Presently, Hayes True Value is the only other local disposal location in town.

  • License approved — Selectmen approved a liquor license for Clipper Merchant Tea House, located at 32 Main Street.
  • Parking questions on hold — Some have complained about cars being parked for excessive periods of time on Main Street, but at the moment, there are currently no restrictions except during a snow emergency or on July 4.

“This is not a public safety issue, but more of a quality of life issue for businesses and for those who choose to leave their motor vehicles on the street,” Police Chief Richard Stillman noted. “As such, I would recommend the town to hold a public hearing to get the public’s input on what they feel should be done, if anything.”

Options could be restricting Main Street parking to two or four hour limit during business hours, and no overnight parking.

The chief noted that the BPD would not be able to enforce a two or four-hour limit, “as we could not have our one officer marking tires and checking times.”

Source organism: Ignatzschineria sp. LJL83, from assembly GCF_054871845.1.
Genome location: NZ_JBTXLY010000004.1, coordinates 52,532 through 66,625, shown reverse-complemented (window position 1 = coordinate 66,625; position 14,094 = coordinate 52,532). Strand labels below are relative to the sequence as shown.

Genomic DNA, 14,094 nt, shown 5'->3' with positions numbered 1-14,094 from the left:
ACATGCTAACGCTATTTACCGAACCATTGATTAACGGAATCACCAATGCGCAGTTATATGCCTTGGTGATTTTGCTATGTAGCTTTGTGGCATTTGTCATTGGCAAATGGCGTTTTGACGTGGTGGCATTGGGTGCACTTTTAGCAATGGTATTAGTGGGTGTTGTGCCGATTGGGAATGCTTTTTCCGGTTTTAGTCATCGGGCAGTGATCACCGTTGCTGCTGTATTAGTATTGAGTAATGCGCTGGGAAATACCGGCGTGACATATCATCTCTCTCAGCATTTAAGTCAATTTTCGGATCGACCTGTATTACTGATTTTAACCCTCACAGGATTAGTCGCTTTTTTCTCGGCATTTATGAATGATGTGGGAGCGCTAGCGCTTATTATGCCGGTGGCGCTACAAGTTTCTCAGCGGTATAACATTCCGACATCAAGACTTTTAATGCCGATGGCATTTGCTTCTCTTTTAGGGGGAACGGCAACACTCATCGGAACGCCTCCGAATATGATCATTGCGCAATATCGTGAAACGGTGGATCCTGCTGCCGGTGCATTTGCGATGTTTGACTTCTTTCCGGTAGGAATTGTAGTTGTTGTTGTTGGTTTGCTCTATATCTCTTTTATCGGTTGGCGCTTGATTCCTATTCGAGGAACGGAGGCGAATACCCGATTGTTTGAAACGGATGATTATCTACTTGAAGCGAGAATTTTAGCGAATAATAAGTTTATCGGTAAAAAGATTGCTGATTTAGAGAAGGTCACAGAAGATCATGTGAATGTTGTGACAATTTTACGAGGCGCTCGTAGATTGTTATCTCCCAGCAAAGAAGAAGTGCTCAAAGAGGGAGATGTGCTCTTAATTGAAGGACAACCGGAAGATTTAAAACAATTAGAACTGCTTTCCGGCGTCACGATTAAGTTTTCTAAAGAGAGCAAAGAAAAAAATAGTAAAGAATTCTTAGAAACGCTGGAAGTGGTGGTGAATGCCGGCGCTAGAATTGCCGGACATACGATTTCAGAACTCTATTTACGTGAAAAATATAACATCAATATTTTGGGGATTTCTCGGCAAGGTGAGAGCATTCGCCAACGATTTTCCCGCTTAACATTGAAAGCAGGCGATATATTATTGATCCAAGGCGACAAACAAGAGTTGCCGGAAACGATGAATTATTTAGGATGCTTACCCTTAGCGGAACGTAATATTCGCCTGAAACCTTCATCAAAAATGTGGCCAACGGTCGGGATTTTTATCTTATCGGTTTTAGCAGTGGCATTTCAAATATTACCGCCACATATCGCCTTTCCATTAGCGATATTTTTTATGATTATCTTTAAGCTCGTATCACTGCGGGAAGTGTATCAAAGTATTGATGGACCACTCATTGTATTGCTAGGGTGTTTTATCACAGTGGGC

Town Manager Peabody made some revisions to the town’s Parking Ordinance including:

  • Parking on both sides of Main Street from Pondicherry Square to the monument is limited to two hours between the hours of 9 a.m. and 10 p.m. Vehicles exceeding the time limit might be subject to a parking fine.
  • Municipal parking lots shall be closed to overnight parking between 10 p.m. to 7 a.m., coinciding with beach hours.

Selectmen tabled action on the matter and will hold a public hearing on Oct. 25, giving business owners and the general public an opportunity to comment and offer input.

  • Still irked — Selectman Bernie King remains irked that people continue to post signs for sales, etc. on town-owned property, especially at the monument on Main Hill, as well as the veteran’s park on Depot Street. One culprit has been the Farmers’ Market. It was suggested the market officials speak with Frank Howell to see if their sign could be placed on the Magic Lantern property.